The María José Jove Foundation has announced its inaugural Art Therapy Applications Research and Essay Award, an initiative which aims to contribute to the study, awareness, and use of art as a therapeutic tool while also hoping to encourage an interdisciplinary approach to current thinking on the matter.
The collection’s director, Susana González, is the one who set this huge challenge, entering the fray to tackle this complex subject – one which concerns many sensitive issues, not only in the fields of therapy and art, but also human emotion itself.
Getting down to writing about Mª José Arceo’s latest artistic project ‘Future Dust’ is as difficult as trying to sum it up in just a few lines. If it’s an origin story you’re after, you could say that it all started with 2014’s eXXpedition Crew, which set sail for Martinique from Lanzarote, crossing the Atlantic as part of UNESCO’s Atlantic Odyssey. 14 women embarked on the journey: scientists, designers, film-makers, biologists, ecologists, and an artist, María. With the help of her expedition partners, she was able to explore the impact of microplastics on our environment and our lives. To achieve this, she started to gather up all the microplastics that she came across in order to create little crystal installations that would be shown in her future exhibits. Anyone who sees one of these artistic interventions finds themselves faced with a poignant story about microplastics that begins and ends with us.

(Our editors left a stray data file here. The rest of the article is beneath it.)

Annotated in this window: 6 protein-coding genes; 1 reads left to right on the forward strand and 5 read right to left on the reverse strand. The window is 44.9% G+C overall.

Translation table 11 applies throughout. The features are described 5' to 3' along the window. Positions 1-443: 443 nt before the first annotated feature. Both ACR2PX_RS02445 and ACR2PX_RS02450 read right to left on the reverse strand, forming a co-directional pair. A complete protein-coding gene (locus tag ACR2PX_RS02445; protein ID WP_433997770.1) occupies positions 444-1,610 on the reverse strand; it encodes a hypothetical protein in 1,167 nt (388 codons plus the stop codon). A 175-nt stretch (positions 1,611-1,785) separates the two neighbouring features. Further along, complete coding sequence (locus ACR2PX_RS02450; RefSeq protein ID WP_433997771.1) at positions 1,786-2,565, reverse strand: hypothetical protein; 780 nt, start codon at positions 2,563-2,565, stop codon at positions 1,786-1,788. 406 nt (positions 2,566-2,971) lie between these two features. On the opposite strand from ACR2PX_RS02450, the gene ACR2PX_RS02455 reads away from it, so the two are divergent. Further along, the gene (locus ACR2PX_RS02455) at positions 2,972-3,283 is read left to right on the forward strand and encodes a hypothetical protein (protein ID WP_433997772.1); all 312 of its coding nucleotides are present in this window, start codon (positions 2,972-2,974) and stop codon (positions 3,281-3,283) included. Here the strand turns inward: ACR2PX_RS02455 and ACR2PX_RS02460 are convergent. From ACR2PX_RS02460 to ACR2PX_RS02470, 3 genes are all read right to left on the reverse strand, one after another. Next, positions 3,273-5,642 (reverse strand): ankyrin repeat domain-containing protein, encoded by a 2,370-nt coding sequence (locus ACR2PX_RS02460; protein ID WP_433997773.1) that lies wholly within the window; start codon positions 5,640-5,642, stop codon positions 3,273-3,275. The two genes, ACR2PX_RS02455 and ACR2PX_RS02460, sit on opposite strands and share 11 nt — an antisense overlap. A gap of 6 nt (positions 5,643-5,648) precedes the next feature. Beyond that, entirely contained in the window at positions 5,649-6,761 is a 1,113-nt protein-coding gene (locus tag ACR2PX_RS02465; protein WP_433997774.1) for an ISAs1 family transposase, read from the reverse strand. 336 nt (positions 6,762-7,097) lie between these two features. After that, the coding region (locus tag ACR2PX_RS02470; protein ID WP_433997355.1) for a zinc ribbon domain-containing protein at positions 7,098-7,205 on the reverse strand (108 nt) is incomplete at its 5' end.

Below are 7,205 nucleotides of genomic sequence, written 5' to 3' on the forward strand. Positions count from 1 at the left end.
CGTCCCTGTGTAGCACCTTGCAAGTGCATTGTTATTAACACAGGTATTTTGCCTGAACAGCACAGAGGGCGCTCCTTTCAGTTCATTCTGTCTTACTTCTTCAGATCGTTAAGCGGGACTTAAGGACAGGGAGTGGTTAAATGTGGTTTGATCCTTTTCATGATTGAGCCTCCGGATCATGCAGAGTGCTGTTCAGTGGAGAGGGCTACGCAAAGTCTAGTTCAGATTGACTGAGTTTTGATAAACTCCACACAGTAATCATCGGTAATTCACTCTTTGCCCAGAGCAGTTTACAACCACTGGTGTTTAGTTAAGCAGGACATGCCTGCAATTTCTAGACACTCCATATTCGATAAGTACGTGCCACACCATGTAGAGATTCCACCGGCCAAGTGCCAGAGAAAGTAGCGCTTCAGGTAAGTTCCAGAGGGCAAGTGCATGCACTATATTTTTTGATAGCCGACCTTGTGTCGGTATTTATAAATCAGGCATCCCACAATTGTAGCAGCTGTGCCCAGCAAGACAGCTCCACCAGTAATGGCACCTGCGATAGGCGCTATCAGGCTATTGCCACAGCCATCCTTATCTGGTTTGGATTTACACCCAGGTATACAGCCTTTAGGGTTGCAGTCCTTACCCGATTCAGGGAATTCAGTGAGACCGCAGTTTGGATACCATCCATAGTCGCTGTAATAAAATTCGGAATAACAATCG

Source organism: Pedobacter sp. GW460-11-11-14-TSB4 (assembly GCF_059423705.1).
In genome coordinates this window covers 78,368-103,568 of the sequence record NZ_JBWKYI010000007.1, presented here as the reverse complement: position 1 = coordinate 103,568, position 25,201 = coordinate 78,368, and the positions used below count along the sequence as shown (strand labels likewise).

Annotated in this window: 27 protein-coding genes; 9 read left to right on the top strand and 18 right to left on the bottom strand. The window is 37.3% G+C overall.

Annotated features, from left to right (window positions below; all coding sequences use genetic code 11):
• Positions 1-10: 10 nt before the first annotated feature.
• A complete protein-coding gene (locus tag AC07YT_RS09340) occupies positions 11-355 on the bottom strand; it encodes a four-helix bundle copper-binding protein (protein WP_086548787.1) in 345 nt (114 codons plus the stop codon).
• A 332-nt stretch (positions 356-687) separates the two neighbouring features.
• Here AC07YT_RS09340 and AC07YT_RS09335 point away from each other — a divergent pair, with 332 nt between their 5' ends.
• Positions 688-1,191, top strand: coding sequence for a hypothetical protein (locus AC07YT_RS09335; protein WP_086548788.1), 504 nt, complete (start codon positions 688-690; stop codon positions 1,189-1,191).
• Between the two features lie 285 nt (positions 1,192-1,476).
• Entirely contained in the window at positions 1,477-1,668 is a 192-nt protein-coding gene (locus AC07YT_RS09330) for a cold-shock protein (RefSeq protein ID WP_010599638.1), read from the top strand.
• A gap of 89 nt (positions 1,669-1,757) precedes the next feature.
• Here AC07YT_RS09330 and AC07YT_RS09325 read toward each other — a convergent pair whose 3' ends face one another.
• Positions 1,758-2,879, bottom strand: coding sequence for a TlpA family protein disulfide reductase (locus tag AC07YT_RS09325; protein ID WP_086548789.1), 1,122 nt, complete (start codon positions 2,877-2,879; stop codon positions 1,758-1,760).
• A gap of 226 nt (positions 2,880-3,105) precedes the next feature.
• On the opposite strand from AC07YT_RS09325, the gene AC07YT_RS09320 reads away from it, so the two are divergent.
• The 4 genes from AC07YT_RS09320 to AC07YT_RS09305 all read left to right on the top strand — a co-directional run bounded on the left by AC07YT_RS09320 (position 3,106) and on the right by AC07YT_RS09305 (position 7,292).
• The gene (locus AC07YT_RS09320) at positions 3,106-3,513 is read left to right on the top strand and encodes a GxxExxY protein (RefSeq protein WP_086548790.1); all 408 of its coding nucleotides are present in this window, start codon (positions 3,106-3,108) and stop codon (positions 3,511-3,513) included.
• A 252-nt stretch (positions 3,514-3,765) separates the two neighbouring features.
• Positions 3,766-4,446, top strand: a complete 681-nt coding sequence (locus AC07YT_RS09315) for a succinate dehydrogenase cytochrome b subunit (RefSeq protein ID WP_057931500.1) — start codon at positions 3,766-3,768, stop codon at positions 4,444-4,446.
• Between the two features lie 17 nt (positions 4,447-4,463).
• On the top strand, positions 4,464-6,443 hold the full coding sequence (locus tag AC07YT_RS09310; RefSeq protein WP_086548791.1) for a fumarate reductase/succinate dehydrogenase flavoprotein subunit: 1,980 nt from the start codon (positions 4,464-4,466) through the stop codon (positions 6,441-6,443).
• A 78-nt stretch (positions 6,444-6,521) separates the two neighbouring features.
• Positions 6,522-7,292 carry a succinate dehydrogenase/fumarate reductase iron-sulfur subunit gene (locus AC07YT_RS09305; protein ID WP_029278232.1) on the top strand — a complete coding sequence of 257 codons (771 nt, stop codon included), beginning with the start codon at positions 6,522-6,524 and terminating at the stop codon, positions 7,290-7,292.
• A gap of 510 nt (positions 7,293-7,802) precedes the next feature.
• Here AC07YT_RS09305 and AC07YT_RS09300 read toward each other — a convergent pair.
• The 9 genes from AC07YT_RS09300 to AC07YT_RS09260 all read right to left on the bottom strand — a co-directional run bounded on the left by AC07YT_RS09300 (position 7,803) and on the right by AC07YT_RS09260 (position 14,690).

The contemporary art fair JustMAD9 is taking place in Madrid between 20-25 February. They have a new venue, at Nuñez de Balboa 32, which will be called JUST SPACE, is a 1,500 square metre space and is situated in one of Madrid’s most dynamic and central districts.
We sat down with the curation team, Daniel Silvo and Semíramis González, to find out a little more about them and what they’ve got in store for us in their ninth annual fair.
There is an excellent production, well worth seeing, unmissable and unforgettable… like all good dreams.
Ninety minutes with Pepe Mujica… delivered at his own pace. Ninety minutes, at life’s natural rhythm; that time passing as a plant grows, those minutes spent waiting for the maté to be ready, those hours rolling by as you cruise in that old-fashioned VW Beetle. Never going over eighty km/h… what’s the rush?
At the end of 2013, ¡AHLAN!, Nuria Carrasco’s fake Hello! magazine project, was selected as one of the best photographic reports of the year by Martin Parr and the British Journal of Photography. Her work uses satire and irony to depict the reality of a situation largely ignored by the international community: life in the Saharan Tindouf camps. Nuria spoke to us about her artistic process and her views on how art can have a subtle influence on public opinion by ‘problematising’ and putting an image to situations and concepts that we find uncomfortable, or tend to forget.